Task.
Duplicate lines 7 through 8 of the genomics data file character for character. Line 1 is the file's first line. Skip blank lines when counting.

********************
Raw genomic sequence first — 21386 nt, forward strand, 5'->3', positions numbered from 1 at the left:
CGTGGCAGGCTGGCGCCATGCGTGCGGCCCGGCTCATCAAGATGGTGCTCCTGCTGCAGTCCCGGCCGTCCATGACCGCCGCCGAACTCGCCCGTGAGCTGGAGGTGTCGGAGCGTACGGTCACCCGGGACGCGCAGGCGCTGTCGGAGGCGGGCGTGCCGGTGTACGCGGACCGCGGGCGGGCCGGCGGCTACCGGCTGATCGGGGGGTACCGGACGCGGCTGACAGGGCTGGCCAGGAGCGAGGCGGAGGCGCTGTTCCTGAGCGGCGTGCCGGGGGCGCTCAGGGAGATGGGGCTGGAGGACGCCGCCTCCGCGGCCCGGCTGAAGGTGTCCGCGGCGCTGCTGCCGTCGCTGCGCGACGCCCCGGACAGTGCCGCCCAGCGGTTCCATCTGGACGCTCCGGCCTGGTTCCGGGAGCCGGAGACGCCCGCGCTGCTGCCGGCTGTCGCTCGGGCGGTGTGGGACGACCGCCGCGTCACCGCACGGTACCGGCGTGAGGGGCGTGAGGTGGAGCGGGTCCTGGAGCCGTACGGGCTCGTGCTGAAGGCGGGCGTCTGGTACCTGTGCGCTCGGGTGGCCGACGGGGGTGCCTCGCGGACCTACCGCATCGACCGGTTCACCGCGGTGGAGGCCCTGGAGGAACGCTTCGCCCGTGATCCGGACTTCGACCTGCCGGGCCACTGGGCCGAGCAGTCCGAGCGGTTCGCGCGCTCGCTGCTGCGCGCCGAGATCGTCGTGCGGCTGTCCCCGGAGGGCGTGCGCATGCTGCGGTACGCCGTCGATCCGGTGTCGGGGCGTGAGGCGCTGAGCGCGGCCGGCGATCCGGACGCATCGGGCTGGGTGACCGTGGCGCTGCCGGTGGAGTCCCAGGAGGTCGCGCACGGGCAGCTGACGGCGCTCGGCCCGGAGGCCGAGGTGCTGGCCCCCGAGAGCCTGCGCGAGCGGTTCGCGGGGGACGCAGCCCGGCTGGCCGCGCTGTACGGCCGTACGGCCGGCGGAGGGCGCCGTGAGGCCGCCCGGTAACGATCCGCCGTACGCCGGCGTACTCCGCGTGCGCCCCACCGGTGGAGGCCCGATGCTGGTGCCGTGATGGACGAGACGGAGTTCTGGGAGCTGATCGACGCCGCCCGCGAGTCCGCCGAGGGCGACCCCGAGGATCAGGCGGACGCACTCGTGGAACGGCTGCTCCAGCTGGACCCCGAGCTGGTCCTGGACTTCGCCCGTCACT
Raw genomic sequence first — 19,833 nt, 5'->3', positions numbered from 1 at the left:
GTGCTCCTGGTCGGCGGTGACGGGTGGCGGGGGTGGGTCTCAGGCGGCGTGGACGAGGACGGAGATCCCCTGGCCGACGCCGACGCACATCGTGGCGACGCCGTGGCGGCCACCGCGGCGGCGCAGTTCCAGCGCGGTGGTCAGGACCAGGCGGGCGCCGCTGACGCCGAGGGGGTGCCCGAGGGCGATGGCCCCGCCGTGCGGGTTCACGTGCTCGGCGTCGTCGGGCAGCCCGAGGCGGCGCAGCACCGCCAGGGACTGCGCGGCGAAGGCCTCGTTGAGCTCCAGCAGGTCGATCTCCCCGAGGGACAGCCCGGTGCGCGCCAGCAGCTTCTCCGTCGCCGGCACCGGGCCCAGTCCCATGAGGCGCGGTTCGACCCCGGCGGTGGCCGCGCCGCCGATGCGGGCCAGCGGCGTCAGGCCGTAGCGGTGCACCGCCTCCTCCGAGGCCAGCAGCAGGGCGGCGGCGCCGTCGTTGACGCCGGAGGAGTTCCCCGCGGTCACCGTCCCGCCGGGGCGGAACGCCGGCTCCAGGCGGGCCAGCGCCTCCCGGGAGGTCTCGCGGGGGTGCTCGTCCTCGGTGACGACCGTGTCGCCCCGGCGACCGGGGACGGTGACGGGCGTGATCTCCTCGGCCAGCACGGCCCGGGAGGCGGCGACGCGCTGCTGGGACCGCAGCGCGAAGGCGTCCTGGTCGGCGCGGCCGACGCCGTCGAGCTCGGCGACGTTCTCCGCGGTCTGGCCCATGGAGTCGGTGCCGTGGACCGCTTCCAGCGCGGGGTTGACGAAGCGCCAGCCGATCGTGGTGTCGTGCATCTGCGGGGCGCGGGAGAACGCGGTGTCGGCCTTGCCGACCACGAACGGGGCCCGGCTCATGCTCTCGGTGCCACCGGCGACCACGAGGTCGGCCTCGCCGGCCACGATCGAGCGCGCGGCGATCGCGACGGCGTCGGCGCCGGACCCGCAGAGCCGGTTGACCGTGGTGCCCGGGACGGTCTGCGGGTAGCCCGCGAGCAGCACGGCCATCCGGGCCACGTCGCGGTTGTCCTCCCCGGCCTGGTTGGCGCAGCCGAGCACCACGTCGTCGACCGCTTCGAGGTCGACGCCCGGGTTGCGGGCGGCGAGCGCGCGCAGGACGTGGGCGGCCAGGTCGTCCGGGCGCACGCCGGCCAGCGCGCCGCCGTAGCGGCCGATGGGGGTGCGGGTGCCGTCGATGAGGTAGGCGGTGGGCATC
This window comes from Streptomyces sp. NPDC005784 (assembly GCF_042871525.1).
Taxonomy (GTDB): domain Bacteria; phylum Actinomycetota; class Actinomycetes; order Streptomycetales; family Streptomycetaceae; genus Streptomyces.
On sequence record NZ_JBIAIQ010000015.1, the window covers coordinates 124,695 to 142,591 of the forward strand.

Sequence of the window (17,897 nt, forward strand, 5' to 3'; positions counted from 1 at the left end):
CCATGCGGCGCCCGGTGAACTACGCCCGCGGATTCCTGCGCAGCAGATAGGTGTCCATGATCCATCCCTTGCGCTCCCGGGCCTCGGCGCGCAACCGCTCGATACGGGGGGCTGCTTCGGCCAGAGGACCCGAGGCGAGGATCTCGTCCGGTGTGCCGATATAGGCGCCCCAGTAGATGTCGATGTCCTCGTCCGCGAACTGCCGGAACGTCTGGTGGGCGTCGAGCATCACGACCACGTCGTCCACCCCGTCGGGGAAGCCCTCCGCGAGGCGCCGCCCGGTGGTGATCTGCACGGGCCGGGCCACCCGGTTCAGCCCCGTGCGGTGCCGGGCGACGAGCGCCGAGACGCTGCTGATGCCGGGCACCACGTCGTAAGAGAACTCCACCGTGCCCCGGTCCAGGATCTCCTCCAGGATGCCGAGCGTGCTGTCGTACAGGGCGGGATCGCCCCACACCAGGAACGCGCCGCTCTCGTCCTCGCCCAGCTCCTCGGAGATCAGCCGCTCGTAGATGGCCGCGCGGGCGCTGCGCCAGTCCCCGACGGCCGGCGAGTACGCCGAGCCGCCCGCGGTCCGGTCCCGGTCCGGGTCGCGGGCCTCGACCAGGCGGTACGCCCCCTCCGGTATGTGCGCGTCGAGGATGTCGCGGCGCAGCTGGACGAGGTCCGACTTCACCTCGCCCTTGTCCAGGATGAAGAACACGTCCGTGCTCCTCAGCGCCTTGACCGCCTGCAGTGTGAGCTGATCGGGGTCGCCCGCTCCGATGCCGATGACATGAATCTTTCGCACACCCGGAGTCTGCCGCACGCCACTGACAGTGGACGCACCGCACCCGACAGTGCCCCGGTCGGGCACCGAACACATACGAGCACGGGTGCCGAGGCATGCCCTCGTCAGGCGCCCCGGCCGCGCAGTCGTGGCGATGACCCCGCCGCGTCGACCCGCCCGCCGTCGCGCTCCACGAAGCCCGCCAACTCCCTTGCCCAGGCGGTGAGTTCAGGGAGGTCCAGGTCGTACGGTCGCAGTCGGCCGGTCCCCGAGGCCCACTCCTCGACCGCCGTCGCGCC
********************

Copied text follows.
On sequence record NZ_JBIAIQ010000015.1, the window covers coordinates 124,695 to 142,591 of the forward strand.

Sequence of the window (17,897 nt, forward strand, 5' to 3'; positions counted from 1 at the left end):